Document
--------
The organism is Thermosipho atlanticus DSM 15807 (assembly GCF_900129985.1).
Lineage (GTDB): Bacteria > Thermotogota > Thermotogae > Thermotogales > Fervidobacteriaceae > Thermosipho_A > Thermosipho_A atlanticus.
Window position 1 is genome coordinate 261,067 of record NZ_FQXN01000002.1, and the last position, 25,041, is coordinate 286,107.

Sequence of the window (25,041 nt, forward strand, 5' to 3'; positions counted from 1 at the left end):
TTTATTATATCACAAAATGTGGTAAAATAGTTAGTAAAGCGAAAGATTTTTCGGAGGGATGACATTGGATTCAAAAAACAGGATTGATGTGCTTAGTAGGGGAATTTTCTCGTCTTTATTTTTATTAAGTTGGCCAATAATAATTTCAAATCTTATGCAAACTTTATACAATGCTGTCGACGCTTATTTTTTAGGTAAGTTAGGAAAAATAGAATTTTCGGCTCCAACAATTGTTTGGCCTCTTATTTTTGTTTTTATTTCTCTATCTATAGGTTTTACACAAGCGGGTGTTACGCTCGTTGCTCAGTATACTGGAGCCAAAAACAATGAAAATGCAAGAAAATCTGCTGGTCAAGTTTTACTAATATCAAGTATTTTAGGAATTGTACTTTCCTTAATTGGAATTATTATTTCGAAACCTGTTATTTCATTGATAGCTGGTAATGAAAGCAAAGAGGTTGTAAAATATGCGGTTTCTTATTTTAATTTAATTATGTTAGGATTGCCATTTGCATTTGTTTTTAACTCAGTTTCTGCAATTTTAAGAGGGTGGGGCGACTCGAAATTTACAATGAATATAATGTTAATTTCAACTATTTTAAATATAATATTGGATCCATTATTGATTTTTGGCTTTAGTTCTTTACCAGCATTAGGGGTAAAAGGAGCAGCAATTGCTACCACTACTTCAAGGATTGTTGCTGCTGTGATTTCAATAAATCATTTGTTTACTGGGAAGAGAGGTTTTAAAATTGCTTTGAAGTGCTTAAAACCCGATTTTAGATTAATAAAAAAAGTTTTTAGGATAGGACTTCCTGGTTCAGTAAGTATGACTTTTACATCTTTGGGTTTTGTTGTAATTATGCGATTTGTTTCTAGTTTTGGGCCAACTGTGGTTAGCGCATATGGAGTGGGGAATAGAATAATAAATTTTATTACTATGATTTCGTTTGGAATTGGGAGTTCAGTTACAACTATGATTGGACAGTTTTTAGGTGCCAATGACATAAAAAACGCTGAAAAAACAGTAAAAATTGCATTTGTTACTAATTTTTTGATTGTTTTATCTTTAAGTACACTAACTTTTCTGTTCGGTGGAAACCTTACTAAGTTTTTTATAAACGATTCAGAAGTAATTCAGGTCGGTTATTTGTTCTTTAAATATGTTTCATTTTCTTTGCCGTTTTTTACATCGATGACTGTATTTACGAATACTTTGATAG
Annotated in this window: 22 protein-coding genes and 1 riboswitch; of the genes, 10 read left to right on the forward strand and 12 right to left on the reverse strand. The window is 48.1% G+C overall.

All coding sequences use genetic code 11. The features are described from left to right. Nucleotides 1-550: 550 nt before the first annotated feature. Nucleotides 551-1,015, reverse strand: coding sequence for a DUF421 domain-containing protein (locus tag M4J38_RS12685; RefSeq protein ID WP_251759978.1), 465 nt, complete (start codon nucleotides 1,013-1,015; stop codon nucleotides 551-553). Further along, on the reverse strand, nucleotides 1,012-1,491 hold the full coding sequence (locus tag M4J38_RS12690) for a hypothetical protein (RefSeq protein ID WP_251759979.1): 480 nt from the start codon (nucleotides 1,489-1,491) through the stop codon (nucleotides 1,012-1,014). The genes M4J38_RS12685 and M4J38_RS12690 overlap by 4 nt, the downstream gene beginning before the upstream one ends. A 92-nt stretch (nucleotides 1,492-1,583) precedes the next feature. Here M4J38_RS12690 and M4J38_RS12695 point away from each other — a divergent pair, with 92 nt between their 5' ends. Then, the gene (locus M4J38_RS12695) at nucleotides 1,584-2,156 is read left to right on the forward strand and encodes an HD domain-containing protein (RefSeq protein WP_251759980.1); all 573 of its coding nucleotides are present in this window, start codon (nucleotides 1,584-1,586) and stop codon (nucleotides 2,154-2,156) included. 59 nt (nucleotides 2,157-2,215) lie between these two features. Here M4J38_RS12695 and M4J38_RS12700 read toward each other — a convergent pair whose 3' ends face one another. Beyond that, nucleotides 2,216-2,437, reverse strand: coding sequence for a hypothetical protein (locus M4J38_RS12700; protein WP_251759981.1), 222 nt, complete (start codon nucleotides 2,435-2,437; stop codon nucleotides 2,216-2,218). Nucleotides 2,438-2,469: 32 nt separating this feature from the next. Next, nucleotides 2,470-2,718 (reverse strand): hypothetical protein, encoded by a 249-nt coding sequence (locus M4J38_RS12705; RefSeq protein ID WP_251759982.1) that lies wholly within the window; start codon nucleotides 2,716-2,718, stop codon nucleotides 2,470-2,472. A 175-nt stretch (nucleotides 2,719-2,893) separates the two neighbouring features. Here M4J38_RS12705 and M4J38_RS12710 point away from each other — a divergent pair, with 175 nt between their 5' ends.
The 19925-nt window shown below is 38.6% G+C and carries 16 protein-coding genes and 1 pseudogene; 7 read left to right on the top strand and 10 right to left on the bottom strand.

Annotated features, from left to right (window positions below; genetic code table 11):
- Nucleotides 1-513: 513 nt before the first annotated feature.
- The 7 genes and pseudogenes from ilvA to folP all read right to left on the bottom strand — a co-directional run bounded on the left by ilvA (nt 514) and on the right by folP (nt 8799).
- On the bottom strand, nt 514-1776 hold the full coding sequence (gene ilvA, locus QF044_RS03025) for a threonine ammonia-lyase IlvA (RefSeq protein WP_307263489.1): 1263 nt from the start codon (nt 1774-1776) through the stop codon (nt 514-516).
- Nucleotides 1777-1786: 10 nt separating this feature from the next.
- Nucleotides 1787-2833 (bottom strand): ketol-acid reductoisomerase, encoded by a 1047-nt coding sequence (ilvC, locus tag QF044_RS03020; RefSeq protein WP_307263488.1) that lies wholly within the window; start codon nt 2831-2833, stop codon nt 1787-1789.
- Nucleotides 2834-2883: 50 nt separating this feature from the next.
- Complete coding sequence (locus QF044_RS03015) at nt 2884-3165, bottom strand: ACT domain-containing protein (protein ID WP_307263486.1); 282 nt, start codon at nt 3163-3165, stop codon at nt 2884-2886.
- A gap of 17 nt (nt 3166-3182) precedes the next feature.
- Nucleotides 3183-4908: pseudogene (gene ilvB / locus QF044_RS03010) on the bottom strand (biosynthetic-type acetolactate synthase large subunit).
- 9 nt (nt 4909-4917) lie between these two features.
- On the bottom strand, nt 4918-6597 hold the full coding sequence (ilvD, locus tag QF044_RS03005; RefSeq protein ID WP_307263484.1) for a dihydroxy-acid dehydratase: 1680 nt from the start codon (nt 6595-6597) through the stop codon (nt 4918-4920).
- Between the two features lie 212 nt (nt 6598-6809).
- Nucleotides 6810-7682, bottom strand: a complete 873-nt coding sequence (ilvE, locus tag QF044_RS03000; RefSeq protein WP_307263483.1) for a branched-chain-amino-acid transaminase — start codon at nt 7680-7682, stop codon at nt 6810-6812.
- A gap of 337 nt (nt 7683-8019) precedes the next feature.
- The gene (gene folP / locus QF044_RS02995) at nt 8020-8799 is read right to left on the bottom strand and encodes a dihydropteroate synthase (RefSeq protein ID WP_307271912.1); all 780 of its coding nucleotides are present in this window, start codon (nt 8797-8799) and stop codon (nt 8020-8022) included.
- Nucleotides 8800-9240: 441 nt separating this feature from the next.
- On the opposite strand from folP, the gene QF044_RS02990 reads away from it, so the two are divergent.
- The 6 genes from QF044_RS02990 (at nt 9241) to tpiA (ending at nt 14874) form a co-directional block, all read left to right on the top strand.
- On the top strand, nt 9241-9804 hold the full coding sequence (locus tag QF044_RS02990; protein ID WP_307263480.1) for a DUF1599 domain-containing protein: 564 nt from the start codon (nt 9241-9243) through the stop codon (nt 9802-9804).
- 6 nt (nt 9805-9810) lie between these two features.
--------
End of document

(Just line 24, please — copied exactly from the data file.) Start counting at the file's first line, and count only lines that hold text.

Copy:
- The gene (gene folP / locus QF044_RS02995) at nt 8020-8799 is read right to left on the bottom strand and encodes a dihydropteroate synthase (RefSeq protein ID WP_307271912.1); all 780 of its coding nucleotides are present in this window, start codon (nt 8797-8799) and stop codon (nt 8020-8022) included.